The Rolex caliber 3000 automatic watch movement was introduced in 1990. It was used until around 2001. Found in Non-date models: 14000, 14010, 14060, 14270.
Walt Odets did a review of the Rolex Explorer 14270 on Timezone. Some notable points about the caliber 3000:
Although the movement is largely conventional in design, there are a few unusual design features. The bidirectional automatic winding system is similar to the ETA/Eterna system in using a pair of double-click wheels for winding reverse. The two “red” wheels appear to be fabricated of a light alloy, and are coated with PTFE (“Teflon”) for lubrication of the outer teeth and inner clicks… The automatic winding system is the single best-finished part of the movement…The simplicity and over-sized design of the automatic winding system characterizes the entire caliber 3000… The only other unusual design feature of the caliber 3000 is the use of a flat (i.e. without overcoil) hairspring without a regulator and an extremely simple version of an adjustable-mass balance…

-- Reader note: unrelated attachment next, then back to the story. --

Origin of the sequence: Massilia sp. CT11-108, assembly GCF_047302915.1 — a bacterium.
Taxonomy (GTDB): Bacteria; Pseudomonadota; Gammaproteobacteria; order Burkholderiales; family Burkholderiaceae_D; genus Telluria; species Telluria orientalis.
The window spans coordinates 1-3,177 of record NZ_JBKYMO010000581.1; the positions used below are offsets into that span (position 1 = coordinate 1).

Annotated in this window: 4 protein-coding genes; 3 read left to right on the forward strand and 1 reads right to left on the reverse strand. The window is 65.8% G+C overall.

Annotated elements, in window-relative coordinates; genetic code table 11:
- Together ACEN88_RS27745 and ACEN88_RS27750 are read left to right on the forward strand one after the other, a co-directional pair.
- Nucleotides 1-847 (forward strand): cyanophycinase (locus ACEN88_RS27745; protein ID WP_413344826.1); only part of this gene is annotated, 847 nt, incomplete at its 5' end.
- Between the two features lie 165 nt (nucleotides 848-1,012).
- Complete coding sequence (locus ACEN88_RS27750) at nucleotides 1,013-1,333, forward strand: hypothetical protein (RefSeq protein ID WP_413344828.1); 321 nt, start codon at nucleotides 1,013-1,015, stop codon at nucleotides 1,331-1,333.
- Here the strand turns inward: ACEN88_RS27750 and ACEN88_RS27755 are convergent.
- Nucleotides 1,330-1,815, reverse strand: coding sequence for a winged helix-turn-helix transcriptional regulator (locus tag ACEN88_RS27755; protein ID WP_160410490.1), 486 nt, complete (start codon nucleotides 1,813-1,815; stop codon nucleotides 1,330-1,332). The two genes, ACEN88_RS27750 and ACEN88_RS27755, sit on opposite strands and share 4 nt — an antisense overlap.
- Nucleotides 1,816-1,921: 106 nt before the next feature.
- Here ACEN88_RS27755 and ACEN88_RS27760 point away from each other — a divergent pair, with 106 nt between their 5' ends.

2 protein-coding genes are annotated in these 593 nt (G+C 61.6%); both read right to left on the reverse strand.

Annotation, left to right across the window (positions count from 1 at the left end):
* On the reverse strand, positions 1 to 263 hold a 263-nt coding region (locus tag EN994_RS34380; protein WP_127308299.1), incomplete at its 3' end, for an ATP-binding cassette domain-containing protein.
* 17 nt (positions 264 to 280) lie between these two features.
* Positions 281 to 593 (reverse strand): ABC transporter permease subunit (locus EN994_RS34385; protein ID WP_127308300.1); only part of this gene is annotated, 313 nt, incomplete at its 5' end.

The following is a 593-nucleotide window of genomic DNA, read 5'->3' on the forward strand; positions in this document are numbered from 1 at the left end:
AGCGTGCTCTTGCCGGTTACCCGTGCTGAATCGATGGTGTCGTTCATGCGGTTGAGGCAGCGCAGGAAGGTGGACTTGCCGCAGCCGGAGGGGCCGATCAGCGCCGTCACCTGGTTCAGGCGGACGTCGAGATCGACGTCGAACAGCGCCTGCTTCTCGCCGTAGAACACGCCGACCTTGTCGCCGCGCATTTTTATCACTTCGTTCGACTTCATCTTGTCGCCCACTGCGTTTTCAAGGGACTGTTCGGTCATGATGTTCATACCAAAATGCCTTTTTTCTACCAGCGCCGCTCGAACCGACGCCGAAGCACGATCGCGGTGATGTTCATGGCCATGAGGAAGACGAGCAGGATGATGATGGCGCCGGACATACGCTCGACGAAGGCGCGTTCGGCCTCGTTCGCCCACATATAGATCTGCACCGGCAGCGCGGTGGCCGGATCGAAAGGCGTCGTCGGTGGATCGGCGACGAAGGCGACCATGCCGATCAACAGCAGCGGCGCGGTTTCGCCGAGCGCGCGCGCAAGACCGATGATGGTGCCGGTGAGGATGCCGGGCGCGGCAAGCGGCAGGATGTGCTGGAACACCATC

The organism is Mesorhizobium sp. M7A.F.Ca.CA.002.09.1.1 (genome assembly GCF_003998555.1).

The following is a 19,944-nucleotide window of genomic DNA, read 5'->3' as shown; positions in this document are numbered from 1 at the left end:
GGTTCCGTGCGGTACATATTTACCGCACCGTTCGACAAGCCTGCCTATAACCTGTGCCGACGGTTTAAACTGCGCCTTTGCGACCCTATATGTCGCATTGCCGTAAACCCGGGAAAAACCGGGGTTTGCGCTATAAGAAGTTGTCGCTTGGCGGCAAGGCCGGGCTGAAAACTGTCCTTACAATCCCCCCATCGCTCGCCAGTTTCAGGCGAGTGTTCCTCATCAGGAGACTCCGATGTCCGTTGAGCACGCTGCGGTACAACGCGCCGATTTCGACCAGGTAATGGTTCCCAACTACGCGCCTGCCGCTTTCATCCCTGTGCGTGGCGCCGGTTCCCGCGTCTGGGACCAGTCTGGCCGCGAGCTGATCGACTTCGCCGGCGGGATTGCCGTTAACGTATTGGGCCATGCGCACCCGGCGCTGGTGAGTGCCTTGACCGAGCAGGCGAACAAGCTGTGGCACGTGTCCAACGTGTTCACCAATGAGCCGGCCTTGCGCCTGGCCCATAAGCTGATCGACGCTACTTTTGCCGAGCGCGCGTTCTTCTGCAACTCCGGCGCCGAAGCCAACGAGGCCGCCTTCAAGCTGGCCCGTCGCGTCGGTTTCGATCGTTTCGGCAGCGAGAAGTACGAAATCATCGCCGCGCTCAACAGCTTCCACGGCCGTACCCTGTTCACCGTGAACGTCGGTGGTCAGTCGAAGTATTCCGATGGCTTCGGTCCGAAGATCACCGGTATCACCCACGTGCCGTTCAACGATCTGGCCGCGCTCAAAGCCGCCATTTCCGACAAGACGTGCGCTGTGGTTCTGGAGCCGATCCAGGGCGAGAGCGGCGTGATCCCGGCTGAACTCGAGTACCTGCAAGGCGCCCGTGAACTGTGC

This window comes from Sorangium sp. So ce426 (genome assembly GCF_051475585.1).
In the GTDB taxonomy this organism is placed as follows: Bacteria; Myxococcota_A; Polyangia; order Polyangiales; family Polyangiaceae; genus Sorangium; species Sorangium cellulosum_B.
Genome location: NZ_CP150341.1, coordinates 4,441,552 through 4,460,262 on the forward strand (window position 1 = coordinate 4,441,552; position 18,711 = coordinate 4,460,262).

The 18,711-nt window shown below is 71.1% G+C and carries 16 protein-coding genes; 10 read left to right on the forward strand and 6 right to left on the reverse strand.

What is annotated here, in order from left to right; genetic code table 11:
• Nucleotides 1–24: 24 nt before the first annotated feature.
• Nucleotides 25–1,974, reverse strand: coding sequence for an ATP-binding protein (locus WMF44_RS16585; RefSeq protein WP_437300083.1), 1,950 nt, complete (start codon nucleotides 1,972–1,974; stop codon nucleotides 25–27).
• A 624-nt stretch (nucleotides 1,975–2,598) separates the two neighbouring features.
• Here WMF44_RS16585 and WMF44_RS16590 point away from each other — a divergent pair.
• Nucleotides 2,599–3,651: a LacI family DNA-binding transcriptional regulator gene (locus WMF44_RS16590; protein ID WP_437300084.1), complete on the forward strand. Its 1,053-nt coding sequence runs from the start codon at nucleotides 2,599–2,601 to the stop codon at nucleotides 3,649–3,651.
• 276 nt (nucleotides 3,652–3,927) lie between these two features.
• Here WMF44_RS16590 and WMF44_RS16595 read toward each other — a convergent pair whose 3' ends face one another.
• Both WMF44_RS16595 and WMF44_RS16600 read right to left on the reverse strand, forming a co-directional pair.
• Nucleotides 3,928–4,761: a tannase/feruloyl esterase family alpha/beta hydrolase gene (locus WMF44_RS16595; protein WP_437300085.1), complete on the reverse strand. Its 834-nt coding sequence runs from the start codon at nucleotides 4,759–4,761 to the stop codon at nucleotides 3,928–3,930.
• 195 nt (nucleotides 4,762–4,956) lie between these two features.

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The main difference with the 3000 and the 3130 is its got a full balance bridge, larger balance wheel breguet overcoil basically its now a cal 3135 without the date complication. But the cal 3000 was fitted in the Explorer now that was COSC tested but the non date sub was not, exactly the same movement in every way. Both movements are excellent in accuracy and longevity of life and very little between them myself like the 3000.
The 3000 is essentially the same movement used today but was the last of the Rolex in-house movements upgraded with the, before mentioned, full bridge, larger balance wheel and breguet overcoil to become the 3130…
Comment on your opinions and experience with the Rolex caliber 3000 movement below.